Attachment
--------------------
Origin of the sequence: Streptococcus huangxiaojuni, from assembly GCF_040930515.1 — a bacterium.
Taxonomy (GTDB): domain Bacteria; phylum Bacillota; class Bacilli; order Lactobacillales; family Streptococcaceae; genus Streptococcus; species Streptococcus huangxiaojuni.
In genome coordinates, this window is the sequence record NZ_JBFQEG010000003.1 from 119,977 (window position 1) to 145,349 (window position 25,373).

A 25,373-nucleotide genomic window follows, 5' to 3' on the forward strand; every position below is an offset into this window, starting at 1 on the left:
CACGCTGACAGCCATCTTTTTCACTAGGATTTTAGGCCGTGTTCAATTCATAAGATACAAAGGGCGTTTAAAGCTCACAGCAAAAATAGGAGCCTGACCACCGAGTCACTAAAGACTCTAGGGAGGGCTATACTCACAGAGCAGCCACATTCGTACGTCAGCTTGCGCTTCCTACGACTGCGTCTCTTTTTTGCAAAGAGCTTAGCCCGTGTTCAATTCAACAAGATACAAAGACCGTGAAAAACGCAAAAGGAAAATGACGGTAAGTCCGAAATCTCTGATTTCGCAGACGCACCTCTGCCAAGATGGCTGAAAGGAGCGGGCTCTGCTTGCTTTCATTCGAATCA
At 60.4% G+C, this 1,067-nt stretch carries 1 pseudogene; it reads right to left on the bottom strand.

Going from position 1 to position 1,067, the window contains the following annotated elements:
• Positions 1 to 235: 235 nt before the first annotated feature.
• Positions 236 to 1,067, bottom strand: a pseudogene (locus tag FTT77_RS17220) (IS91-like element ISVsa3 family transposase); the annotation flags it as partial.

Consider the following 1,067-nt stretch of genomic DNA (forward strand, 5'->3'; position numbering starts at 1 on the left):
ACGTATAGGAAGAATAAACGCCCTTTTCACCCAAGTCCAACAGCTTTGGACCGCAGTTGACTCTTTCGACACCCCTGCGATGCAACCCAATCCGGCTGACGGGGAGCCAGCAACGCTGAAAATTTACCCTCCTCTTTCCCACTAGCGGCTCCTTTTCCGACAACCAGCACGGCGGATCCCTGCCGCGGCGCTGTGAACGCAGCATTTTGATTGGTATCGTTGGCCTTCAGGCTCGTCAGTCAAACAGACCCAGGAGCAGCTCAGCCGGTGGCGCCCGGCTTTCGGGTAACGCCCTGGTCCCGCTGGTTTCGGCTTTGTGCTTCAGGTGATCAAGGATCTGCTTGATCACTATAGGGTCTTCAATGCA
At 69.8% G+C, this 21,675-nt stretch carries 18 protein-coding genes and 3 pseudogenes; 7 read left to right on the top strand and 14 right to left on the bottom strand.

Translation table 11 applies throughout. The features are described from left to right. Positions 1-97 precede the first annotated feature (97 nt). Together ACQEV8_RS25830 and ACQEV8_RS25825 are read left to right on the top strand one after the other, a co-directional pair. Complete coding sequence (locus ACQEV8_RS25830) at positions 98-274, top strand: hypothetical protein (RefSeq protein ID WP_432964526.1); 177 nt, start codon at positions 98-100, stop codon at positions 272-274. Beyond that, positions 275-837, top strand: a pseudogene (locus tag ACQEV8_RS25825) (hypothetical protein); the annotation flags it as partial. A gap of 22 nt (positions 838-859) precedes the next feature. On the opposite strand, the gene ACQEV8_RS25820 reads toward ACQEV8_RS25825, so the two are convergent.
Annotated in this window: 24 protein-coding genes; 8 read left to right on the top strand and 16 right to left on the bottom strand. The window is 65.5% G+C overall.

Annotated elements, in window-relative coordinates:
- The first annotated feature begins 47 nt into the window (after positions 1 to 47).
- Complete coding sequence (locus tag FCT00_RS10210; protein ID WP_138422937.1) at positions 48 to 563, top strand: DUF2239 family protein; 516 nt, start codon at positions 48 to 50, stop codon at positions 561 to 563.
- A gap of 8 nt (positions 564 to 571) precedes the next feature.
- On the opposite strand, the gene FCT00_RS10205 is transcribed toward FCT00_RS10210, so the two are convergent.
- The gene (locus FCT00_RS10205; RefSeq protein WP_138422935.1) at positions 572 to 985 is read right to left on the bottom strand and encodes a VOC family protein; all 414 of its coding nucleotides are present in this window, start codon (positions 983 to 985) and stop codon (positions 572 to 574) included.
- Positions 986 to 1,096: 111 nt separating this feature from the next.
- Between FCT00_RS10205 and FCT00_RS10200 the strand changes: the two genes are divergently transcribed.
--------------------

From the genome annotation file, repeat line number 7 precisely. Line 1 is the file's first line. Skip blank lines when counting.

Going from position 1 to position 1,067, the window contains the following annotated elements: